Google Library--Scanning Back the Index
by: Susan Esparza, October 2005
At first, it sounded like a wonderful idea. Google was going to take the libraries of five major universities and scan them, making them fully indexable and searchable. The project would allow anyone to find a book on the topic they were looking for, narrow down a quotation to the exact title and author where it originated and overall increase Google's goal of organizing the world's information. Works in the public domain would be available in their entirety while copyrighted works would show only a sentence or two of context as well as the title page. Additionally, copyrighted works would have links to booksellers where the title could be purchased. The idea seemed bullet proof and students everywhere rejoiced.
Unfortunately the publishers disagreed. Unlike Project Gutenberg which has over 16,000 public domain works available on the web, the publisher's feel threatened Google's venture into copyrighted content, claiming that the scanning is infringement. In response to the outcry, Google put the scanning of the copyrighted materials on hold and offered the publishers the chance to opt out of having their works scanned. Google makes the assertion that the scanning is fair use because they will display only a snippet of the copyrighted material. Publishers, including the more than 300 members of the Association of American Publishers (AAP), disagree and are suing Google to prevent the search company from continuing.
While publishers yell and scream about Google, the Open Content Alliance has been garnering much better publicity. Initially launched by a consortium of companies including Yahoo and recently joined by MSN, the OCA is also scanning public domain and Creative Commons licensed work but they're handling copyrighted works with a difference. The OCA only scans books that have been opted into the program, saving them from the legal battles currently plaguing Google. Though the publishers are outraged, it's really not that hard to understand why a search engine would believe that it is entirely acceptable to require the copyright holder to opt out. After all, they do it every day. Google, Yahoo, MSN, in fact, all the search engines hold the view that unless you tell them they can't have your copyrighted work, they will happily index it and even cache it, making it available whether you will them to or not. That's the entire purpose of the robots.txt, which itself is often ignored by the search engine spiders. This overall approach makes Google's attitude quite understandable.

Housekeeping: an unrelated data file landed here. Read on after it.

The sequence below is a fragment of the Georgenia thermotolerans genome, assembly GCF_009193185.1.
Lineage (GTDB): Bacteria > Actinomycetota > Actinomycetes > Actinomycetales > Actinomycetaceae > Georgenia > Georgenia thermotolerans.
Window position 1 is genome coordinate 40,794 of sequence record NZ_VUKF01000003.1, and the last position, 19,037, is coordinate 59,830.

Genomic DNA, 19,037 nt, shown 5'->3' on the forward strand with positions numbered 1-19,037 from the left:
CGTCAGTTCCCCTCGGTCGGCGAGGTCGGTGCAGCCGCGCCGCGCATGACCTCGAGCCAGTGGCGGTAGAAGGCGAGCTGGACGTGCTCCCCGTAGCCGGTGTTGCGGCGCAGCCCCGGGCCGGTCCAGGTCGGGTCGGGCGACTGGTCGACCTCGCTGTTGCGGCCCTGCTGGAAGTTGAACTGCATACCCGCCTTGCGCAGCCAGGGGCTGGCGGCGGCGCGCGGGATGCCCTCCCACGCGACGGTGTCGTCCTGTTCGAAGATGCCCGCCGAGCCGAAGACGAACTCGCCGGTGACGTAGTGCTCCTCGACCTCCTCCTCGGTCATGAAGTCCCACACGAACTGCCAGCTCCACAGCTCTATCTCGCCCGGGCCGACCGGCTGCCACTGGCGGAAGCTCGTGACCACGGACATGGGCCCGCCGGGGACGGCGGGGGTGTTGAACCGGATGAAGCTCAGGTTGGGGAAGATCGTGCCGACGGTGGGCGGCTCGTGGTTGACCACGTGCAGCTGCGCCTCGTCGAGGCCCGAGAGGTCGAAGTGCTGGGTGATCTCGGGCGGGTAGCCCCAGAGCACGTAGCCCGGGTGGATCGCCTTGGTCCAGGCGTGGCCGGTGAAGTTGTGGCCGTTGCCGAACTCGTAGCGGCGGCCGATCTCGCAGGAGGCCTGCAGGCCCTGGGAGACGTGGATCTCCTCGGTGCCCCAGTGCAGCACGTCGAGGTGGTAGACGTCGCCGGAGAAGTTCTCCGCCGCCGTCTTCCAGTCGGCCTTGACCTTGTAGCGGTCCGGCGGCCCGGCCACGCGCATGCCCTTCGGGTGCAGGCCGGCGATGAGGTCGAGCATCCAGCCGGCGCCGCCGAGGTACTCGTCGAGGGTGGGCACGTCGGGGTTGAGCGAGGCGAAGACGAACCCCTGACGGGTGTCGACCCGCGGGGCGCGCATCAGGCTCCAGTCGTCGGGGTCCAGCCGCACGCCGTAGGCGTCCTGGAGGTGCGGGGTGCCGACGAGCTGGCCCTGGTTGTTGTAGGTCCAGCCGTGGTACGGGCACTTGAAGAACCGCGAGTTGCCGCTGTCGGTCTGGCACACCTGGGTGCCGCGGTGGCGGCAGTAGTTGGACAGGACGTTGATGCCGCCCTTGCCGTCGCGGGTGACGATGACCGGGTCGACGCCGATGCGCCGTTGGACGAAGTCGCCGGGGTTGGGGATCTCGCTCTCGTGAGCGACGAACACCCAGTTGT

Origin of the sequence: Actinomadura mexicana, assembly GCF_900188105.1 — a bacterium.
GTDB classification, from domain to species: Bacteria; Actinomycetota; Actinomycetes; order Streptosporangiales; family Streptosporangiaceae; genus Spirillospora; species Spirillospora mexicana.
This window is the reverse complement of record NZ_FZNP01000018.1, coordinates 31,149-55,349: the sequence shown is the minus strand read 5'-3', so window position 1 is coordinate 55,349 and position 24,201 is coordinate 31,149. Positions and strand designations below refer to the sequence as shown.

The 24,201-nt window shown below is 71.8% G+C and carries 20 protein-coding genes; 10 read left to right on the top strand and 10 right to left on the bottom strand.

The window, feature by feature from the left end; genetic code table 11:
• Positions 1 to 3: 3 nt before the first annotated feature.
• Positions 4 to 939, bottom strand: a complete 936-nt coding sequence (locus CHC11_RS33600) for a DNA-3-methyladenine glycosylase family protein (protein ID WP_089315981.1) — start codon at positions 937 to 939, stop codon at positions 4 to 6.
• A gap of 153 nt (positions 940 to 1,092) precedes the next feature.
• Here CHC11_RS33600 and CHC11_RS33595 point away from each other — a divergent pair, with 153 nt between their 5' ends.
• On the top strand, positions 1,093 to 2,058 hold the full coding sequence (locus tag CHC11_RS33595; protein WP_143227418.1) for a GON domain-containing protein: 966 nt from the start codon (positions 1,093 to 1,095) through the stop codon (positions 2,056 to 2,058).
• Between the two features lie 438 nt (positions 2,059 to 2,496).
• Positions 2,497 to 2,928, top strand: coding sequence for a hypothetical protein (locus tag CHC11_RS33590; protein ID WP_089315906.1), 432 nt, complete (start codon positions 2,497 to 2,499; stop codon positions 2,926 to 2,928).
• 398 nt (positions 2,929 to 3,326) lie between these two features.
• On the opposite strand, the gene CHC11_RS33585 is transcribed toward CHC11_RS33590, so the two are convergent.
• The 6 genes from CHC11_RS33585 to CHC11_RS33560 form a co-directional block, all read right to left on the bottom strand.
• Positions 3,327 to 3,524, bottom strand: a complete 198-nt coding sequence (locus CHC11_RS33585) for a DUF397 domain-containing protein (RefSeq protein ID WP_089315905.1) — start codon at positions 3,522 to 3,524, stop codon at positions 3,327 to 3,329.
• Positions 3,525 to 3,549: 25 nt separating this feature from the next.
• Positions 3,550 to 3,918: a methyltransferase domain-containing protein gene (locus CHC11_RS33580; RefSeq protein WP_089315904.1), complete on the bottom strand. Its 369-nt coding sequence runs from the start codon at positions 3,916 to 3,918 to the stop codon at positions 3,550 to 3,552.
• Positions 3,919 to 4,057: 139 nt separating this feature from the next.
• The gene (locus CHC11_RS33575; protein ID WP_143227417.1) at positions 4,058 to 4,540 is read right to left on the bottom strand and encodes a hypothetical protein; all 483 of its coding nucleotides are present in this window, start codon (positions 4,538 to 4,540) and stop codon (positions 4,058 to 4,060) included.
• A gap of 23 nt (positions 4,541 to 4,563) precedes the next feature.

As Danny Sullivan has pointed out before, the fact that these two situations parallel each other is also what makes this case so important to the web as a whole. Danny's case is simply this--if the library digitalization project is copyright infringement, then every page ever indexed by Google is also infringement and the Wayback Machine is most certainly infringing. Some may claim, and indeed the AAP is doing so, that web pages are different but that simply isn't true. Copyright laws apply equally to web or book content. Google CEO Eric Schmidt equated the two in a recent article with the Washington Post and reprinted to the Google Blog.
Even those critics who understand that copyright law is not absolute argue that making a full copy of a given work, even just to index it, can never constitute fair use. If this were so, you wouldn't be able to record a TV show to watch it later or use a search engine that indexes billions of Web pages.
Remember that the AAP is concerned not with the republishing to the web of the works--indeed Google has made it very clear that they won't be doing that--but with the scanning in the first place, making the digital copy. This is equated at the very least with caching and could include search engine indexes as well.
So what does it all mean? At the moment, it's easy to opt out of being indexed (though it's hard for an SEO to imagine why anyone would want to). The trouble is that if Google's efforts are ruled as infringing then we are looking at a whole new web. Online publishers will demand the same rights as their traditional counterparts. It could result in much smaller, less relevant indexes.
On the bright side, it will be much easier to be ranked number one in an index made up only of those who want to be in.